February 23, 2006
TPM Cafe-Cross Post: The Roboscam Calls
[Note: MP is cross-posting the following at the site TPM Cafe. It mostly reviews material that will be familiar to regular readers, but does include another update on the current list of members of Congress whose districts have been identified as having received the "Roboscam" calls. The count is now five Democrats and six Republicans]
Over the last few days, on my blog Mystery Pollster, we have been following the story (here and here) I have dubbed "Roboscam." It involves an apparently widespread campaign of automated telephone calls placed into competitive House races that ask just two "questions" about President Bush's domestic wiretapping program. The automated calling scheme falls somewhere between classic push polling and an unethical and possibly illegal effort to collect personal data under the false guise of an opinion poll.
Although reports from recipients have been inconsistent on some details, a common pattern has emerged: Over the last few weeks, someone has placed telephone calls under the guise of an automated survey to voters in at least a dozen competitive House districts. Those who respond hear just two questions that they are instructed to answer by pressing the buttons on their touch tone phones. The first asks whether they support or oppose President Bush's wiretapping program after a statement that names their member of Congress and claims they "support" Bush on the wiretapping issue. Some recipients of the calls say the statement also mentions former Vice President Al Gore's opposition to the wiretapping. The poll then asks whether the respondent plans to support their member of Congress for reelection. After two questions, the "survey" ends.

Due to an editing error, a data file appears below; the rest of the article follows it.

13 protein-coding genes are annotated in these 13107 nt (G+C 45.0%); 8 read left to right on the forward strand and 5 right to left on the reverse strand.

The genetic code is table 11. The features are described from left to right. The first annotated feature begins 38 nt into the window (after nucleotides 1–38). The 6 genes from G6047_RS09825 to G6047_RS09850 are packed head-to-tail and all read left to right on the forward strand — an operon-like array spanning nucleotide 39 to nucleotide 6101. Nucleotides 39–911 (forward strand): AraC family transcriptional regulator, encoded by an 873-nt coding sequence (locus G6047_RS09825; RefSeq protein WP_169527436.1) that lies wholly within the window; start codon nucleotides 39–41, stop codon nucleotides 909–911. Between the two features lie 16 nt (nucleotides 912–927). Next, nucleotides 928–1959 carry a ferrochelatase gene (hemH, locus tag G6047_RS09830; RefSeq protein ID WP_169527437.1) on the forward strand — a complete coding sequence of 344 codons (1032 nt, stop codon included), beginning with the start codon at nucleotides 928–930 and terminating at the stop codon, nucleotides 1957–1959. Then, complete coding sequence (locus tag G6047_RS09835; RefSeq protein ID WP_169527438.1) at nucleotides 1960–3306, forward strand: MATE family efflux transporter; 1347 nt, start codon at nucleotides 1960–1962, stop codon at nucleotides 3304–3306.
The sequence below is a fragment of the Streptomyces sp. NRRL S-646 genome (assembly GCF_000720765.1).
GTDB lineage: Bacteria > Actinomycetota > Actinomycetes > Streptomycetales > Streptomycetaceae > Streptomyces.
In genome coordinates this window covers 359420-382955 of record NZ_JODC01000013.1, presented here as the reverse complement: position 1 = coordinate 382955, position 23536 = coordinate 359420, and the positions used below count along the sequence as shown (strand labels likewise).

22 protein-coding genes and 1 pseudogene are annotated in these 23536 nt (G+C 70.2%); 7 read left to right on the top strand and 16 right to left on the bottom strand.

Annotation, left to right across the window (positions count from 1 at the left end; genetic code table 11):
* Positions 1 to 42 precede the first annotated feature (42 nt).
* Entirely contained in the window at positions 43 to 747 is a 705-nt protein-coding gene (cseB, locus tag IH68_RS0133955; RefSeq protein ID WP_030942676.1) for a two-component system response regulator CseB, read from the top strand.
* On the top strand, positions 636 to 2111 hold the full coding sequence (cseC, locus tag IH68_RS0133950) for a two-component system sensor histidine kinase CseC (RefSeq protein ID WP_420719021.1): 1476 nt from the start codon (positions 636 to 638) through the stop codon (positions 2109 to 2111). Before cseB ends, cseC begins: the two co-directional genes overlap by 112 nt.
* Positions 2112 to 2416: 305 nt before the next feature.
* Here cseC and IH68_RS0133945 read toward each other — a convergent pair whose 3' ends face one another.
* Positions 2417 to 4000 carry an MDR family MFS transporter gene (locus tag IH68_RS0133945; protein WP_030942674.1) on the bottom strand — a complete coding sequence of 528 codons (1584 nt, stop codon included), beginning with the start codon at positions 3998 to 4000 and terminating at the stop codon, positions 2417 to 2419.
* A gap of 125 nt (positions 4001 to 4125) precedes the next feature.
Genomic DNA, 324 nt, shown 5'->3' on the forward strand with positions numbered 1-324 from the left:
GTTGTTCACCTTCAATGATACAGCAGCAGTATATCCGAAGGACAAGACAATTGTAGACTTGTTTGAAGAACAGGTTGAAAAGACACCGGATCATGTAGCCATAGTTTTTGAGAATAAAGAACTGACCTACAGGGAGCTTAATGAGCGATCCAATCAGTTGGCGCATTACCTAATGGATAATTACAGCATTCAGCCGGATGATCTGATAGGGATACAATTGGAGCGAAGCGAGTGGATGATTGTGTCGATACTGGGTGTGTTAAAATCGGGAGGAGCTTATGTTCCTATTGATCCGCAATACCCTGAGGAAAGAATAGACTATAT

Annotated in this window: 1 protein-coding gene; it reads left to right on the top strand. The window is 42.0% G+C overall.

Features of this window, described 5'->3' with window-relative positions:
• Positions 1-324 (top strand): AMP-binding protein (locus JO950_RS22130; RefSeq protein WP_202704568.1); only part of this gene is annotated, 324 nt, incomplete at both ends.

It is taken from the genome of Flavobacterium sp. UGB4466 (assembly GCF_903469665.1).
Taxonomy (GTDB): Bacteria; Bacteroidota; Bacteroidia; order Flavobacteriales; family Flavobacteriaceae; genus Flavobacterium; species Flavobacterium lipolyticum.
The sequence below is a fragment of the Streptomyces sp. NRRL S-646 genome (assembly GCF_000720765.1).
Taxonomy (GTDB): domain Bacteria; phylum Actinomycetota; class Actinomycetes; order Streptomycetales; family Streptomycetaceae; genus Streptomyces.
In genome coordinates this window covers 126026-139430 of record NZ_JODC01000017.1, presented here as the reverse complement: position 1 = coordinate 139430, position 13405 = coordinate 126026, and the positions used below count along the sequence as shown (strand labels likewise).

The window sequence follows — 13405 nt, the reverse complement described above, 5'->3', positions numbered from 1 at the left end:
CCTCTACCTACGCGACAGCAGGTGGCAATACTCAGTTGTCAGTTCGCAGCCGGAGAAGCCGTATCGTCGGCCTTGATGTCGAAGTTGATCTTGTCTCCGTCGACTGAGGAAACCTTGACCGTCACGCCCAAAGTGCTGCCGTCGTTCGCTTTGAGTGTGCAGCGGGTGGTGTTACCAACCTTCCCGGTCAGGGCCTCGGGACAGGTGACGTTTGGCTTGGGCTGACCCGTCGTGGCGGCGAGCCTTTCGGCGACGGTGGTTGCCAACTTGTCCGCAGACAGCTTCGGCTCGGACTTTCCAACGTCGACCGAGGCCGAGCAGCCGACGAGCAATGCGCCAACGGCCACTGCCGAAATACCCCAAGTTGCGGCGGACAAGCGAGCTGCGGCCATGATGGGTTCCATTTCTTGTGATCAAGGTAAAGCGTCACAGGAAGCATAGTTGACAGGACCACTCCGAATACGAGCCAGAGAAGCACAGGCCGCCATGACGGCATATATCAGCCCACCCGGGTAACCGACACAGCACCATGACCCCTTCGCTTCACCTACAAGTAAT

The relatively few who can remember say the calls initially identify the sponsor as "USA Polling." Although a USA Polling Group does exist (an academic survey call center at the University of South Alabama), an official there tells me they have no ability to place automated calls and have been bombarded with calls and emails from angry recipients of the recorded calls who tracked them down over the Internet. The apparent attempt to impersonate the work of the legitimate automated pollster SurveyUSA has led their president Jay Leve to offer a $1000 reward to the first person who can provide a "clean tape recording from beginning to end."
I have so far logged reports from readers, bloggers and media outlets of eleven members of Congress whose districts have been called. Five are Democrats and six are Republicans (any public reports are linked in parentheses):
One key characteristic of the calls is the consistent claim that the local member of Congress -Democrat and the Republican alike - "supports" Bush's domestic wiretapping program. As such, the calls certainly misstate the positions of both Salazar and Boswell (and possibly others), who have both spoken out against the wiretapping program. As discussed in much greater depth on Mystery Pollster, these calls fit the classic pattern of the so-called "push poll," which is not a poll at all but a fraud that aims to spread a usually false claim under the guise of a survey.